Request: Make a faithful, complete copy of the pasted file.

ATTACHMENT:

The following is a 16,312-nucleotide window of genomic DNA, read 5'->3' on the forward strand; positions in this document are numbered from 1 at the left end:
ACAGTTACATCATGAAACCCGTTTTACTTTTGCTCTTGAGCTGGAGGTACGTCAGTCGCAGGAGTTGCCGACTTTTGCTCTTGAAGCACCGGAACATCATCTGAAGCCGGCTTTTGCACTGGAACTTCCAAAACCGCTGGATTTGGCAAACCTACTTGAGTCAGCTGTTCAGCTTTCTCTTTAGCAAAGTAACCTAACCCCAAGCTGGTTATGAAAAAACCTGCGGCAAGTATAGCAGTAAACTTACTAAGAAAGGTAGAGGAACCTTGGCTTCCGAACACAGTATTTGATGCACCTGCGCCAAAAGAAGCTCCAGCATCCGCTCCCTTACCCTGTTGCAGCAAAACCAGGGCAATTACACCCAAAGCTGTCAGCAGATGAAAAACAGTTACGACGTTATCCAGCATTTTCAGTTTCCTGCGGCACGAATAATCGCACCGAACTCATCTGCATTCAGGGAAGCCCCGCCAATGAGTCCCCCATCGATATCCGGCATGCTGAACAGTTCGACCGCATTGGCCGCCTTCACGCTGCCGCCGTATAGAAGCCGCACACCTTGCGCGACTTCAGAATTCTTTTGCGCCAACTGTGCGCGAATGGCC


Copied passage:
The following is a 16,312-nucleotide window of genomic DNA, read 5'->3' on the forward strand; positions in this document are numbered from 1 at the left end:
ACAGTTACATCATGAAACCCGTTTTACTTTTGCTCTTGAGCTGGAGGTACGTCAGTCGCAGGAGTTGCCGACTTTTGCTCTTGAAGCACCGGAACATCATCTGAAGCCGGCTTTTGCACTGGAACTTCCAAAACCGCTGGATTTGGCAAACCTACTTGAGTCAGCTGTTCAGCTTTCTCTTTAGCAAAGTAACCTAACCCCAAGCTGGTTATGAAAAAACCTGCGGCAAGTATAGCAGTAAACTTACTAAGAAAGGTAGAGGAACCTTGGCTTCCGAACACAGTATTTGATGCACCTGCGCCAAAAGAAGCTCCAGCATCCGCTCCCTTACCCTGTTGCAGCAAAACCAGGGCAATTACACCCAAAGCTGTCAGCAGATGAAAAACAGTTACGACGTTATCCAGCATTTTCAGTTTCCTGCGGCACGAATAATCGCACCGAACTCATCTGCATTCAGGGAAGCCCCGCCAATGAGTCCCCCATCGATATCCGGCATGCTGAACAGTTCGACCGCATTGGCCGCCTTCACGCTGCCGCCGTATAGAAGCCGCACACCTTGCGCGACTTCAGAATTCTTTTGCGCCAACTGTGCGCGAATGGCC